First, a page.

Dr Matin explains: "Because the pancreas is located retroperitoneally (at the back of the abdominal cavity), the cancer can erode into the back where the celiac nerve plexus lies, and cause a lot of pain."

Therefore, patients who experience this require effective pain therapy by anaesthetists or pain experts.

For those whose jaundice is severe, an operation to insert a stent into the blocked common bile duct can relieve the jaundice and the symptoms, like itchiness, that come with it.

Those suffering from a blocked duodenum would benefit from the insertion of an enteral stent to open up the passageway between the stomach and the rest of the small intestine, so that they are able to eat.

If the stent does not work, they can opt for surgery to bypass the blockage in the duodenum.

Because the outlook for NETs is better than the exocrine tumours, doctors are much more aggressive in treating it, says Dr Sharmila.

"Even with metastases, surgeons remove as much of the primary tumour as possible," she says.

This is because NETs are generally slow-growing, therefore, debulking the tumour gives more time to the patient. They also metastasise more slowly than the adenocarcinomas.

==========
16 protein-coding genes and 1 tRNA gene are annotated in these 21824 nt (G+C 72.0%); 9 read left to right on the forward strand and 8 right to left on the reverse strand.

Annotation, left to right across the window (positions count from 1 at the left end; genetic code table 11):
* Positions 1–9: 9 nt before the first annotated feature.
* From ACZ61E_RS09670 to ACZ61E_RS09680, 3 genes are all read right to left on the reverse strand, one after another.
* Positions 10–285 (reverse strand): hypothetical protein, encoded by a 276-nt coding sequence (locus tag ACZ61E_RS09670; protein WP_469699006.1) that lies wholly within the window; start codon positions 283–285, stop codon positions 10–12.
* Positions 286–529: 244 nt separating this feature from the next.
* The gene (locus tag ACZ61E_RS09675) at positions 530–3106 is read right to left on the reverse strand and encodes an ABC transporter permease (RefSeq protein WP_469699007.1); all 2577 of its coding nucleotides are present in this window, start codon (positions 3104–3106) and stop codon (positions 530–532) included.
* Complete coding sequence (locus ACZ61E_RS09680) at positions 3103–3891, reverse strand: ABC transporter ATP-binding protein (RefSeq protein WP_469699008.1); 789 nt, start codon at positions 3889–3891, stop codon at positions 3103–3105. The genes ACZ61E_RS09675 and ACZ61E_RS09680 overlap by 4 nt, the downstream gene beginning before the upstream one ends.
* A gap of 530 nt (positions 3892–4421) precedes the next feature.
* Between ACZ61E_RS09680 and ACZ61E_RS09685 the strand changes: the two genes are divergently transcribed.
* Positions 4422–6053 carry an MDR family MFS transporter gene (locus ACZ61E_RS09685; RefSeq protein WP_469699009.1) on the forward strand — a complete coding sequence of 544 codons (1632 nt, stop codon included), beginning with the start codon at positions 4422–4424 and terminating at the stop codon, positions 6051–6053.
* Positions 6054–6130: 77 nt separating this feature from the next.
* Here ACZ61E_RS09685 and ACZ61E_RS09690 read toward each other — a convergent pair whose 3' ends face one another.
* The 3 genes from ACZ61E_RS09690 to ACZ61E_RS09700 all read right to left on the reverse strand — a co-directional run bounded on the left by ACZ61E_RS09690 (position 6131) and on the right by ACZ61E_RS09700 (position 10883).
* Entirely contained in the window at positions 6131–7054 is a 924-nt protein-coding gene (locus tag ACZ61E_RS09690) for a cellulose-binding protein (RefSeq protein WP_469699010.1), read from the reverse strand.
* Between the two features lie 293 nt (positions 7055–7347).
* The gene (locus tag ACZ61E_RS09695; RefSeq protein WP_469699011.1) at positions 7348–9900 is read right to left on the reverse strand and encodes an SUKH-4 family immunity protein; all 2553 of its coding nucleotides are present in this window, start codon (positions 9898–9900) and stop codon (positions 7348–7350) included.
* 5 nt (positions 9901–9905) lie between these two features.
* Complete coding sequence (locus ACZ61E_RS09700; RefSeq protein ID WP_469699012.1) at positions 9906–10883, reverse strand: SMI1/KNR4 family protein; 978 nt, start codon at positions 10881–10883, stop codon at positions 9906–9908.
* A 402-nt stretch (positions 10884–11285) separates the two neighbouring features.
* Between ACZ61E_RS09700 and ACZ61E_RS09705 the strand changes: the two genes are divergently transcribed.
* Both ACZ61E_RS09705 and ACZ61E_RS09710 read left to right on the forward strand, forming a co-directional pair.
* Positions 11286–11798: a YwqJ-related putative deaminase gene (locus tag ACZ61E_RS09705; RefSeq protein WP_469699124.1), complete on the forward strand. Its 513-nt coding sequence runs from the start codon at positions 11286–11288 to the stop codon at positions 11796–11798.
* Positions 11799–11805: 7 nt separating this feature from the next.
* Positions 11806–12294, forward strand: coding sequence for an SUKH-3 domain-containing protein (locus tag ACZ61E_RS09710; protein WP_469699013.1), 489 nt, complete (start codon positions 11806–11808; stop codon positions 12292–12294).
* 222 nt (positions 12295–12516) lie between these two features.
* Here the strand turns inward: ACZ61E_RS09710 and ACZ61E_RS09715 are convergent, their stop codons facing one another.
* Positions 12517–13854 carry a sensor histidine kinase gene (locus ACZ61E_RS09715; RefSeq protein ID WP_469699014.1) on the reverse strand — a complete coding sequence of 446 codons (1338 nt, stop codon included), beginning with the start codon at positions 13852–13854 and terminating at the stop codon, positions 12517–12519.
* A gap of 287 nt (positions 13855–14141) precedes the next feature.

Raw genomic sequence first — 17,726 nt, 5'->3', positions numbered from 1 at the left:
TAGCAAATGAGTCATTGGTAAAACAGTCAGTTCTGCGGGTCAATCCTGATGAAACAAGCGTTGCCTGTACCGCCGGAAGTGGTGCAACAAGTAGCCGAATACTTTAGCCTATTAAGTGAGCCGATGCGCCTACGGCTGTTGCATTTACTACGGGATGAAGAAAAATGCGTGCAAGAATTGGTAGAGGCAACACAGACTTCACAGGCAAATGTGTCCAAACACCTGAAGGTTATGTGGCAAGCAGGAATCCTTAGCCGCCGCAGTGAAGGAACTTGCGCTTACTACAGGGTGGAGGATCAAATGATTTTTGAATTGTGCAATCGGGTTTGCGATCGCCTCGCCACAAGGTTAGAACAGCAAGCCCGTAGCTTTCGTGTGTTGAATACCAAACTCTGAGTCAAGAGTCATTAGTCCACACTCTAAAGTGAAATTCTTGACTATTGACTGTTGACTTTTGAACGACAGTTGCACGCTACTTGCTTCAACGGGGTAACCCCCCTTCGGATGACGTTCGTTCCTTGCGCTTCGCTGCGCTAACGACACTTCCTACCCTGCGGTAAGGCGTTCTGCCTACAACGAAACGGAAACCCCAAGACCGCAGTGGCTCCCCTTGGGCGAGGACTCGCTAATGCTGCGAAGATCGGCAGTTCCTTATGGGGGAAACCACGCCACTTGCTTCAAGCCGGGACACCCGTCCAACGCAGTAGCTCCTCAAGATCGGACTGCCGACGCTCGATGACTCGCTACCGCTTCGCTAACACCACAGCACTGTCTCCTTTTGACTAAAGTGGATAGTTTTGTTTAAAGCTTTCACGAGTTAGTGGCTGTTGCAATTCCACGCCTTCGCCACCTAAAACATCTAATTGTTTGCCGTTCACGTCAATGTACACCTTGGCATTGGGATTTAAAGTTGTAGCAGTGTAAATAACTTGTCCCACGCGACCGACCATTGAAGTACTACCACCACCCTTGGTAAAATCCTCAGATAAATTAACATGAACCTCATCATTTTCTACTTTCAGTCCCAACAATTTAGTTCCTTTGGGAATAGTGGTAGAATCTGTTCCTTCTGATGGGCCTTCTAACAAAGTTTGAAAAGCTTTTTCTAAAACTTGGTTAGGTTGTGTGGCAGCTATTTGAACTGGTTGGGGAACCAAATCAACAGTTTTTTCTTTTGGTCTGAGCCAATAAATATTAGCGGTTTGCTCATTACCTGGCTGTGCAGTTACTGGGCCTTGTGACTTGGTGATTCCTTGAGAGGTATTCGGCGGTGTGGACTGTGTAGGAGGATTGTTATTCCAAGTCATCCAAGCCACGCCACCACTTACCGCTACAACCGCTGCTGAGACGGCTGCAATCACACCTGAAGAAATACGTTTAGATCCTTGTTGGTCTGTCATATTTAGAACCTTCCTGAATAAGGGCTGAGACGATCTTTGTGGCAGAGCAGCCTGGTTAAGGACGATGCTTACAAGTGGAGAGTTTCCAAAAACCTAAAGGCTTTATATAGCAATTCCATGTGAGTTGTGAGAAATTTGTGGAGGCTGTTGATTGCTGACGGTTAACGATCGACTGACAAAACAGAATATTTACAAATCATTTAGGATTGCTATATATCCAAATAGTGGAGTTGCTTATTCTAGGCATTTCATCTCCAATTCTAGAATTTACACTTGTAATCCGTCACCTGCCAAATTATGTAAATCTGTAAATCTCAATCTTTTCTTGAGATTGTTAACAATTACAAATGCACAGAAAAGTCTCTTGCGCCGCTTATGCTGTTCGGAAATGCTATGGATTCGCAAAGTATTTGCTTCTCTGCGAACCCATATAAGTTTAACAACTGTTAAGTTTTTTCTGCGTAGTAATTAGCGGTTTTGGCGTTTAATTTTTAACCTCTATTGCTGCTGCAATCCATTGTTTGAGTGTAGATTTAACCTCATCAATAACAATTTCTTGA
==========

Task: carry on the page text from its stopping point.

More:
Other treatments include control of any hormonal imbalances and drug therapy.

According to Dr Sharmila, while patients with pancreatic adenocarcinomas are usually given a life expectancy of six months to two years, patients with NETs can live much longer than that.

Famous examples of those statistics would be actor Patrick Swayze, who lived up to 20 months after being diagnosed with pancreatic adenocarcinoma, whereas Apple Inc co-founder Steve Jobs survived his NET for about eight years, despite first trying alternative therapies.

However, doctors themselves must also keep in mind the possible differential diagnosis of pancreatic cancer.

That is why Dr Sharmila and a group of her colleagues from various related specialities, and public and private institutions, formed the NET Alliance Interest Group.

The group has worked over the past two years to come up with a booklet for doctors, outlining how to diagnose and treat NETs.

"The booklet is to alert doctors if their patients have unusual symptoms, for example, diarrhoea at night, or symptoms that are triggered by the consumption of alcohol or certain cheeses."